Diplomatic pressure on Iran did not have the desired effect. The UN Security Council, in its Resolutions 1737 (2006), 1747 (2007), 1803 (2008), and 1835 (2008), called on Iran to suspend without delay certain activities that were sensitive from the standpoint of proliferation of nuclear weapons and imposed certain restrictive measures against it. However, Iran continued to develop its nuclear programme (Kelsey, 2017).

Due to the limited effectiveness of diplomatic measures and the subsequent economic sanctions, the United States began to seriously consider a bombing campaign against Iranian targets. As the former head of the National Security Agency Michael Hayden pointed out in his memoirs, the Pentagon’s plans for various possible attacks were impressive. The plan was to conduct a lot of attacks to suppress the anti-aircraft defence before assault units would start raids on a large scattered and fortified target (Hayden, 2017, p. 340). Also, the Israeli authorities, in their assessment that Iran is very close to obtaining a nuclear weapon, put pressure on the US administration to bomb Iranian facilities. It should also be emphasised that in 2007 Israel carried out a bombing attack on a Syrian nuclear reactor in the Deir ez-Zor region as part of the Operation Outside the Box. However, in the case of Iran, such actions were much riskier. President George W. Bush later wrote in his autobiography that the military option had always been taken into account, but it was treated as the last resort (Bush, 2011, p. 488).

In addition, the case was complicated by the fact that in November 2007, the U.S. National Intelligence Estimate that was published contained a surprising statement that Iran had stopped its military nuclear programme in 2003. President G.W. Bush believed that the report not only undermined diplomacy, but also tied his hands on military action1. Robert Gates, on the other hand, the former head of the CIA, said that “the report had presented the evidence poorly, underemphasizing the importance of Iran’s enrichment activity and overemphasising the suspension of a weapons-design effort that could easily be turned back on” (Sanger, 2009). There have also been opinions in the press that Israel undermined the US report by providing credible information on the intensive development of Iran’s nuclear programme. It was also suggested that in early 2008, Israel asked the US to provide a new generation of powerful bunker-busters capable of destroying underground facilities at Natanz and the right to fly over Iraq and refueling equipment so as to enable Israel’s aircraft to attack Iranian facilities. The Americans refused. At the same time, Israel was offered the opportunity to participate in an operation which was supposed to slow down Iran’s nuclear programme, including paralysing the country’s industrial infrastructure and destabilizing the operation of centrifuges. The Americans had used various forms of sabotage before; for example, according to the media, the CIA used a family of Swiss engineers working with Iran to deliver defective power supply units, which caused an explosion at the Natanz facility and the destruction of about 50 centrifuges (Broad and Sanger, 2008). This time, however, the act of sabotage was to be on a much larger scale and involved the use of cyber-attacks.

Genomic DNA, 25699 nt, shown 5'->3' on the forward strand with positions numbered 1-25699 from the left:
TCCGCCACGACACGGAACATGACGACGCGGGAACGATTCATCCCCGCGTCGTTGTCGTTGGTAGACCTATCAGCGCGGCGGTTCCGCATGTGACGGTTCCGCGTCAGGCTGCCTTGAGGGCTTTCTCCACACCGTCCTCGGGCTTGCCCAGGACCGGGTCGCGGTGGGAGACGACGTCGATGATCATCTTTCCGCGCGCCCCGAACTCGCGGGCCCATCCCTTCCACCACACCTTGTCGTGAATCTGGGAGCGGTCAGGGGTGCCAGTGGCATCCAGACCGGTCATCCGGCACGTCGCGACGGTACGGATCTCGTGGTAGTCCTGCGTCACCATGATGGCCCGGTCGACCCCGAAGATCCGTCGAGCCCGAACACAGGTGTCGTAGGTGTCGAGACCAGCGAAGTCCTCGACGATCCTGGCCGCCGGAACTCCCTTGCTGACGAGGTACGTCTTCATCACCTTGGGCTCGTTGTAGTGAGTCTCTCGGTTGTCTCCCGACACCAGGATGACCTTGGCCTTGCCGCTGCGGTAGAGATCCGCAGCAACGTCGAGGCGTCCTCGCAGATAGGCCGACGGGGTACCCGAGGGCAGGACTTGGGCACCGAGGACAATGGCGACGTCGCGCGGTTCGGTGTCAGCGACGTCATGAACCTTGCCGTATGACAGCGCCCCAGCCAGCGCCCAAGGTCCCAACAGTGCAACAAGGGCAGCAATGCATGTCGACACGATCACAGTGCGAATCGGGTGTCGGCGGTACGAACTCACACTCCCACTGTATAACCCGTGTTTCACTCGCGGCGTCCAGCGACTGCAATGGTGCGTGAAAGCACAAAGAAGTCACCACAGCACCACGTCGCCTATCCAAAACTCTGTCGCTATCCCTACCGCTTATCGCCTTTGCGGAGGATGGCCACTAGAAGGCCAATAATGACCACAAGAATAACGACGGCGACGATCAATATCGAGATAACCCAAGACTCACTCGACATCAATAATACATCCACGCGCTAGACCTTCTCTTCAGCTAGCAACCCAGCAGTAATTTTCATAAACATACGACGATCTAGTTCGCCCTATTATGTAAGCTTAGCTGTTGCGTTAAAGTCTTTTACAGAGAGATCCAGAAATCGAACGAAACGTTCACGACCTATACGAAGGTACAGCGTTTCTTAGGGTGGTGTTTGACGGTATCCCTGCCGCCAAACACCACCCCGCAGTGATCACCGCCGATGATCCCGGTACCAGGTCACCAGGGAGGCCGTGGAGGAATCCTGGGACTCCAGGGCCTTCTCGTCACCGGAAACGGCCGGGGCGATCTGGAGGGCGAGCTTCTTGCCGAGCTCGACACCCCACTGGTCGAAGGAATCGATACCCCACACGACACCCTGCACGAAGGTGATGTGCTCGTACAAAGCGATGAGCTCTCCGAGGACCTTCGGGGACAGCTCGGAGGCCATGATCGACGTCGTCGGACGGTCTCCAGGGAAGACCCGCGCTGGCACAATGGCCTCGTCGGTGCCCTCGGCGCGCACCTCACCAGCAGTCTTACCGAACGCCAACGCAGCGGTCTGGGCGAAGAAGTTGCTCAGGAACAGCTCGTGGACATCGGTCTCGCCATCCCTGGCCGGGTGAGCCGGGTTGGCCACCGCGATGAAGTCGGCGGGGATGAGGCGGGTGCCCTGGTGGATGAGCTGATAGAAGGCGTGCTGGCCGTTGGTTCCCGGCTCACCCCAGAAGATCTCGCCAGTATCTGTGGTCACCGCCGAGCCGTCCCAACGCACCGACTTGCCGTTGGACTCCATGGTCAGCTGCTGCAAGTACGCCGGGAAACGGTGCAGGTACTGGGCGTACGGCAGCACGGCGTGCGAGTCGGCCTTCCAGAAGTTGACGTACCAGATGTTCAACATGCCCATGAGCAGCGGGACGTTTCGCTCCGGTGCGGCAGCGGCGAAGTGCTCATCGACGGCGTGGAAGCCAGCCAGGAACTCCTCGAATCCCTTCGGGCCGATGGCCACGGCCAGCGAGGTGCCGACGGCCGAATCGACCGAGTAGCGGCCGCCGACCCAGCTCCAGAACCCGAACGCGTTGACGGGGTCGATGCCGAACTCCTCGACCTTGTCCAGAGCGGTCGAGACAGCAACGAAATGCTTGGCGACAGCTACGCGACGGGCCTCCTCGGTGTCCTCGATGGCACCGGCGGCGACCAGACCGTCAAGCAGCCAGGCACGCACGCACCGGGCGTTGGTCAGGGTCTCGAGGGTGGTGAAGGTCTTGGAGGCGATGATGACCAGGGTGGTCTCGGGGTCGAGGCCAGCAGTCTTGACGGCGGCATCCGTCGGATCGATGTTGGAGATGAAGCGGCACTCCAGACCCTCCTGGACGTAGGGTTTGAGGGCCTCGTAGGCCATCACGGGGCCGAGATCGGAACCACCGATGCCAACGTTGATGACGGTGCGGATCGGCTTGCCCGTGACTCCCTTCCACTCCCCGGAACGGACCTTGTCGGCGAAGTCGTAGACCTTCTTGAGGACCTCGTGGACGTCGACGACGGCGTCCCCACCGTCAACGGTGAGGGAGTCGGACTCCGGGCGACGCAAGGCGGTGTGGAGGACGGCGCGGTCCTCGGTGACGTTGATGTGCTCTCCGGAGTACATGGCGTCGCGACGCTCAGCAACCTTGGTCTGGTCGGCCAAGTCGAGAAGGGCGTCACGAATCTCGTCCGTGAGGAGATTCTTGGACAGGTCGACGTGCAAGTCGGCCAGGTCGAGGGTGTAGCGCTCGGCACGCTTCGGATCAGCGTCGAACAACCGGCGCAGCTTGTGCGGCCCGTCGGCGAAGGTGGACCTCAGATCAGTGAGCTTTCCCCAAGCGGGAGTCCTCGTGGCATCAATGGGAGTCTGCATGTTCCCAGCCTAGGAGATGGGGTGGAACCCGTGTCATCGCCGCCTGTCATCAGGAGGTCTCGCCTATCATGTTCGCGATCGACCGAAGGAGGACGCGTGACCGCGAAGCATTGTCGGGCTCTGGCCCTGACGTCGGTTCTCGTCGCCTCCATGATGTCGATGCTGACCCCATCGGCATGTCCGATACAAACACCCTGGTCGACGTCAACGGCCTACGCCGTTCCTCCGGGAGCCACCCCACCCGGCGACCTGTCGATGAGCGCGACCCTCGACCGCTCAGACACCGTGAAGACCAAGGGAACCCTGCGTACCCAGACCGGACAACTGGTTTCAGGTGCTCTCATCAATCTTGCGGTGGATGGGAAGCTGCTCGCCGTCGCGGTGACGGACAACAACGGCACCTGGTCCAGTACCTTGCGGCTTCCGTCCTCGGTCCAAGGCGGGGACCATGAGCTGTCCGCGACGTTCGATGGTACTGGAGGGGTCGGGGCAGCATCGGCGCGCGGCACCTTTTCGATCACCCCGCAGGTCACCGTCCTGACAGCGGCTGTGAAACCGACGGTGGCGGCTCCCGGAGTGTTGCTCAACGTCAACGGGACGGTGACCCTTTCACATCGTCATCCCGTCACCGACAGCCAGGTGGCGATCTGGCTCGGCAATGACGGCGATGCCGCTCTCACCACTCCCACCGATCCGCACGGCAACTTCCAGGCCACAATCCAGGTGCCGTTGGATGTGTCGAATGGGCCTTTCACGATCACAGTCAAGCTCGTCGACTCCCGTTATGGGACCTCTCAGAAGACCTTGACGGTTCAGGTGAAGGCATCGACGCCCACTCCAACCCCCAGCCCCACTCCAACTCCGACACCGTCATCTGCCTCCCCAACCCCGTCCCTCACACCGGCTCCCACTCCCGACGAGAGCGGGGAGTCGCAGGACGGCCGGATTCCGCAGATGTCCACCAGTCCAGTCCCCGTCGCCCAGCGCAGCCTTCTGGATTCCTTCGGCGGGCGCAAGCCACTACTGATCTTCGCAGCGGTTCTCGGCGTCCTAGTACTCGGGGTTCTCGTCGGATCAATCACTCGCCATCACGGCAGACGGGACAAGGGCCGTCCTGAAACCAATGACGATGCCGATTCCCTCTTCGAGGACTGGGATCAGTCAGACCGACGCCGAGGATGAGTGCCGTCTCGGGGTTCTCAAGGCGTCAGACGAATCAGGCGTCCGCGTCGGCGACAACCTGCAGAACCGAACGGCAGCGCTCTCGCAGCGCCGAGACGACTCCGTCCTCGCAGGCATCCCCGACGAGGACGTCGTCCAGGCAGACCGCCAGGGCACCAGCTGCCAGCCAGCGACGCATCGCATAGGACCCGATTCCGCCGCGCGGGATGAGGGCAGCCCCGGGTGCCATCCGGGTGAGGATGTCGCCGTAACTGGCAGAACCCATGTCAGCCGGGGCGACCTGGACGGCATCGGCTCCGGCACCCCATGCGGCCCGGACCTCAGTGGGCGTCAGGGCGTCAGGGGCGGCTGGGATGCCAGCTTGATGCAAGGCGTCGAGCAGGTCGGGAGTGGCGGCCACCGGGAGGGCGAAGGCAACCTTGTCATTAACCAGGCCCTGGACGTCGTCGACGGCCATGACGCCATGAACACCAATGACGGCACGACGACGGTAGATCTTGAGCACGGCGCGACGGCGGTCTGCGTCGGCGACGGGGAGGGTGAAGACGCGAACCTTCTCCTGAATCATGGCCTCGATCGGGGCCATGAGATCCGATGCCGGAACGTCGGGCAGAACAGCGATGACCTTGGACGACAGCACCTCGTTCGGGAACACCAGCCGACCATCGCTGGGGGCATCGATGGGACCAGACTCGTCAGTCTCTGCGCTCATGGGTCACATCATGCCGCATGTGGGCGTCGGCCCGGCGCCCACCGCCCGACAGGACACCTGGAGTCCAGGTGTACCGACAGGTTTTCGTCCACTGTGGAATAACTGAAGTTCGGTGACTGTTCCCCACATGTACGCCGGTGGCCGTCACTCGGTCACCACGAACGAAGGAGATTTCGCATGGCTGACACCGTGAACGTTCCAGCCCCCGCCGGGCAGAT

Operation “Olympics Games”

The Stuxnet computer virus, which was used to conduct the cyberattack against Iran’s objects in Natanz, first became known in June 2010, when it was identified by representatives of the Belarusian company VirusBlokAda. Afterwards, a lot was published on this subject2. Stuxnet was described, among other things, as the first malicious software (malware) designed specifically to attack a particular type of industrial control system (ICS) (Kerr, Rollins and Theohary, 2010, p. 1). However, as it turned out later, Stuxnet was a part of a large operation codenamed “Olympic Games,” prepared jointly by the United States and Israel.

The first person to write about Operation Olympic Games was David Sanger, the author of a series of articles published in the New York Times3 and then in the book “Confront and Conceal. Obama’s Secret Wars and Surprising Use of American Power” (Sanger, 2012a). Since then, public opinion has attributed the cybersabotage against the Iranian centre in Natanz to the American and Israeli agencies, although, of course, both countries have never officially admitted to these activities. This was due to the fact that the activity referred to as “covert action” meant the role of the state was not apparent or acknowledged publicly4.

According to Sanger, the plan for the cyberattack against Iran’s industrial infrastructure used in the nuclear programme was prepared in 2006 under President George W. Bush. Operation Olympics Games on the US side involved two major intelligence agencies: the National Security Agency (NSA) and the Central Intelligence Agency (CIA). The first task of the American agencies was to gather as much information as possible about the Natanz centre and the centrifuges used there. For this purpose, special software was used which was installed in computers of the German company Siemens, which together with an Iranian company supplied the equipment to the Natanz site. Thanks to the feedback that the programme sent to the NSA, US intelligence learned about the structure and the methods of operation of the Iranian facility (Sanger, 2012a, pp. 110–129).